"We're probably close to the 50 percent mark in terms of acres harvested but maybe not quite in tonnage," said Ben Legendre, Extension sugarcane specialist with the LSU AgCenter's Sugar Research Station at St. Gabriel.
Legendre said Louisiana sugar mills also "are running between 40 percent and 50 percent complete, based on what they're planning to grind."
Although the sugarcane season often stretches past New Year's, Legendre said some mills expect to be finished by Christmas.
"We're going through this crop pretty fast," he said.
Legendre said this year's crop is off by 10 percent to 15 percent in terms of gross tonnage compared with last year. That crop was harvested in extremely wet conditions, causing a residual effect on the current harvest.
Sugarcane fields generally provide three to four years' worth of crops before they have to be replanted.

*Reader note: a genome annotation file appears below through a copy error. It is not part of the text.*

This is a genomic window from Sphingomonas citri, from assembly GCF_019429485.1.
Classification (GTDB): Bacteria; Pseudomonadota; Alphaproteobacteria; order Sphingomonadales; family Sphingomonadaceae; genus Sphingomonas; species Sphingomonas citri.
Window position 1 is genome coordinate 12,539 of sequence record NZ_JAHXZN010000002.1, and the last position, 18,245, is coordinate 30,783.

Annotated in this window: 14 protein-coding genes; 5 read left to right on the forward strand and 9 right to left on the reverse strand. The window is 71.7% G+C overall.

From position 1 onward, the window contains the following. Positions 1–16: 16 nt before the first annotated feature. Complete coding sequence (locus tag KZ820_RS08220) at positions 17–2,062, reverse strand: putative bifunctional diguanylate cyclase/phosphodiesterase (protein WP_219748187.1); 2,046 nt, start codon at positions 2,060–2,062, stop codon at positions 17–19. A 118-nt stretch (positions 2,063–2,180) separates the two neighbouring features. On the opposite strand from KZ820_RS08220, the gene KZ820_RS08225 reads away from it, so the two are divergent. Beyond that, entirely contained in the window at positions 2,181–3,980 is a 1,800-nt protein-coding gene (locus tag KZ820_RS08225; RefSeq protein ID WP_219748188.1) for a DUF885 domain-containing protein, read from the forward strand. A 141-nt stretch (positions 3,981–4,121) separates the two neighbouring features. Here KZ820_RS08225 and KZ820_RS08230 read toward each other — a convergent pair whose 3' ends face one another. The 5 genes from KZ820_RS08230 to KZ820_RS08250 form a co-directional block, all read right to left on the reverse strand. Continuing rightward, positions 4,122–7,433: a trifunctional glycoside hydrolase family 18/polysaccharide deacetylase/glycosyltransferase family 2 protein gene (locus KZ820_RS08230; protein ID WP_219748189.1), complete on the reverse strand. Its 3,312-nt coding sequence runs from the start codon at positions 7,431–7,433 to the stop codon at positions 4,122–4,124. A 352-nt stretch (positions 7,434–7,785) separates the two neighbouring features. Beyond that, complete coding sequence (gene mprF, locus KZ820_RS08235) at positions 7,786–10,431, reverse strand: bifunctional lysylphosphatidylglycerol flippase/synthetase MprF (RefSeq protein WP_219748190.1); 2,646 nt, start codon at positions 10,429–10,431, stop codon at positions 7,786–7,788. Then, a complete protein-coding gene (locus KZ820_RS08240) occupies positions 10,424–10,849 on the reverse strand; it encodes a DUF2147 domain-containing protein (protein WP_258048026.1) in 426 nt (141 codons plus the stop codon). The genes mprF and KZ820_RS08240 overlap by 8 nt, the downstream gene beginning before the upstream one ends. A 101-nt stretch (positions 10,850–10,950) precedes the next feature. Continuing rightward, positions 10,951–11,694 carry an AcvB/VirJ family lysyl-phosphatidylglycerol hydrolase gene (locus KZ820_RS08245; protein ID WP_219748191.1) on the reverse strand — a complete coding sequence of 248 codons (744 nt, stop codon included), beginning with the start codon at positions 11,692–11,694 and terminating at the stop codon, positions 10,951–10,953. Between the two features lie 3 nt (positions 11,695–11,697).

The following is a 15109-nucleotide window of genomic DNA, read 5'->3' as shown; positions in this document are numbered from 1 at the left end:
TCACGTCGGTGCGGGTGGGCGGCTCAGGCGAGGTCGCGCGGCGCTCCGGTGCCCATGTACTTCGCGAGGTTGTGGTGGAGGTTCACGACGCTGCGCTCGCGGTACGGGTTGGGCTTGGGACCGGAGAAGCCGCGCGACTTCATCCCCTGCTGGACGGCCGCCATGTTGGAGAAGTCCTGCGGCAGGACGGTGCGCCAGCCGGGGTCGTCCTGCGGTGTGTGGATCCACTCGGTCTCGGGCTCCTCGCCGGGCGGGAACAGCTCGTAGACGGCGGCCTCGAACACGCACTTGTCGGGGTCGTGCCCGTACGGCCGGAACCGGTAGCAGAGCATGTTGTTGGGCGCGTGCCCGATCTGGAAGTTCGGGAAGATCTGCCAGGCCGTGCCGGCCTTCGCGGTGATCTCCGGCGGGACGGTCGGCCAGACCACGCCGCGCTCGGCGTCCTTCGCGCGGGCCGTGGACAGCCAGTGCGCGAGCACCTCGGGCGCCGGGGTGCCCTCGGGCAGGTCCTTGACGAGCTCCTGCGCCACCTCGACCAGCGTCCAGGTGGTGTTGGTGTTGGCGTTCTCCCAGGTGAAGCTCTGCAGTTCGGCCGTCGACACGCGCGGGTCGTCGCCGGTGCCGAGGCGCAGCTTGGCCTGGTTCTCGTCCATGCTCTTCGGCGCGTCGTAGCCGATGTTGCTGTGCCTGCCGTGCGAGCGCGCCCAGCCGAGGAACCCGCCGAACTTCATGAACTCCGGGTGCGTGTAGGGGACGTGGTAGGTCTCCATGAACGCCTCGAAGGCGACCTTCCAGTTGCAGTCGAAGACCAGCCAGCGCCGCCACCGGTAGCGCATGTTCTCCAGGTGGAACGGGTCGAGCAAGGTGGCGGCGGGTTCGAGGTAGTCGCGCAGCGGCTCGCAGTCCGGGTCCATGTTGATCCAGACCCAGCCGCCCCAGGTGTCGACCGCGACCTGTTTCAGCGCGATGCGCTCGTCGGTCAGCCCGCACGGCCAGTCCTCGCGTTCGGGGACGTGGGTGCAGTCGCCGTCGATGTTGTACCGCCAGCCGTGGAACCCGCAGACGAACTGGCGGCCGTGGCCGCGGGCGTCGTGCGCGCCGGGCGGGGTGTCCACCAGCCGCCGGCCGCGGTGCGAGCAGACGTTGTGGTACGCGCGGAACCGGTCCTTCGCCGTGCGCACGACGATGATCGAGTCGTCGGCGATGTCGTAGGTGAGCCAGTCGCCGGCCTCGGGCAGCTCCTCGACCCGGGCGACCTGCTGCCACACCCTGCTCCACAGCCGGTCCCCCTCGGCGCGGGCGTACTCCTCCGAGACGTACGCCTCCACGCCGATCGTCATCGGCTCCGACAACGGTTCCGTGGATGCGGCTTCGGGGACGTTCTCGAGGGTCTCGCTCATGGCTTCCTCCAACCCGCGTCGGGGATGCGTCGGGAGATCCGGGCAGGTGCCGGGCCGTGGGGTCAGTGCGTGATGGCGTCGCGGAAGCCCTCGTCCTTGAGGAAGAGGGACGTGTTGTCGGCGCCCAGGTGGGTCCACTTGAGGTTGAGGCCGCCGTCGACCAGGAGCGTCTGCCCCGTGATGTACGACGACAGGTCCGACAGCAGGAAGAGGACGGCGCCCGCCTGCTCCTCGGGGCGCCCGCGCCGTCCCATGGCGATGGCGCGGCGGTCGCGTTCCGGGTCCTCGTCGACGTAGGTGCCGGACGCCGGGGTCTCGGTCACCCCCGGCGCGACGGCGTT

Legendre said the 2002 crop averaged about 33 tons of cane per acre statewide, while this year's crop is closer to 30 tons per acre.
The 2003 sugar yield, on the other hand, is significantly better than last year.
"Last year the average was 176 pounds per ton for the Louisiana industry as a whole," Legendre said. "Through Nov. 1, our average is about 209 pounds and will more than likely get better."
In 2002, Louisiana farmers grew nearly 495,000 acres of sugarcane in 25 parishes. They harvested more than 455,000 acres for sugar with a total production of almost 1.3 million tons of sugar.
The 2002 gross farm income was $334.3 million for sugar and molasses, and value-added income was an additional $214 million – for a total contribution of $548.3 million from the sugar industry to the Louisiana economy last year.
Rick Bogren is a writer for the LSU AgCenter.